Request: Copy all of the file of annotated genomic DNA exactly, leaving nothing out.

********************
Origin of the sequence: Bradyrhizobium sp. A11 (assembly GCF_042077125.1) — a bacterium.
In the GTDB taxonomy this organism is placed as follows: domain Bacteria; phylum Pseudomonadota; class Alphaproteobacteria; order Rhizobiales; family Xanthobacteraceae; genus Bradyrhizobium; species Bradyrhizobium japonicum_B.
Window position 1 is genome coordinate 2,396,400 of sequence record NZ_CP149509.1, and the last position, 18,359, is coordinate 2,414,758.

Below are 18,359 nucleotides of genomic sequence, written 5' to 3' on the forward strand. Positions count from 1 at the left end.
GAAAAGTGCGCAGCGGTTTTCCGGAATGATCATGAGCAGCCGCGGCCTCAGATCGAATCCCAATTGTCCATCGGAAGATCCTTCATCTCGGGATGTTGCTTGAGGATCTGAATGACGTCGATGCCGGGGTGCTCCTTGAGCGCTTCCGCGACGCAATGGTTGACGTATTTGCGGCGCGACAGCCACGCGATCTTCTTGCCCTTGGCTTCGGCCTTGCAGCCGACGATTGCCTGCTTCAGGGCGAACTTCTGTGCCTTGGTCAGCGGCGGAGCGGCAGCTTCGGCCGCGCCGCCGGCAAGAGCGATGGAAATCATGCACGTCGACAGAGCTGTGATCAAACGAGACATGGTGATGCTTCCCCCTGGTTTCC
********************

Origin of the sequence: Bradyrhizobium sp. A11 (assembly GCF_042077125.1) — a bacterium.
In the GTDB taxonomy this organism is placed as follows: domain Bacteria; phylum Pseudomonadota; class Alphaproteobacteria; order Rhizobiales; family Xanthobacteraceae; genus Bradyrhizobium; species Bradyrhizobium japonicum_B.
Window position 1 is genome coordinate 2,396,400 of sequence record NZ_CP149509.1, and the last position, 18,359, is coordinate 2,414,758.

Below are 18,359 nucleotides of genomic sequence, written 5' to 3' on the forward strand. Positions count from 1 at the left end.
GAAAAGTGCGCAGCGGTTTTCCGGAATGATCATGAGCAGCCGCGGCCTCAGATCGAATCCCAATTGTCCATCGGAAGATCCTTCATCTCGGGATGTTGCTTGAGGATCTGAATGACGTCGATGCCGGGGTGCTCCTTGAGCGCTTCCGCGACGCAATGGTTGACGTATTTGCGGCGCGACAGCCACGCGATCTTCTTGCCCTTGGCTTCGGCCTTGCAGCCGACGATTGCCTGCTTCAGGGCGAACTTCTGTGCCTTGGTCAGCGGCGGAGCGGCAGCTTCGGCCGCGCCGCCGGCAAGAGCGATGGAAATCATGCACGTCGACAGAGCTGTGATCAAACGAGACATGGTGATGCTTCCCCCTGGTTTCC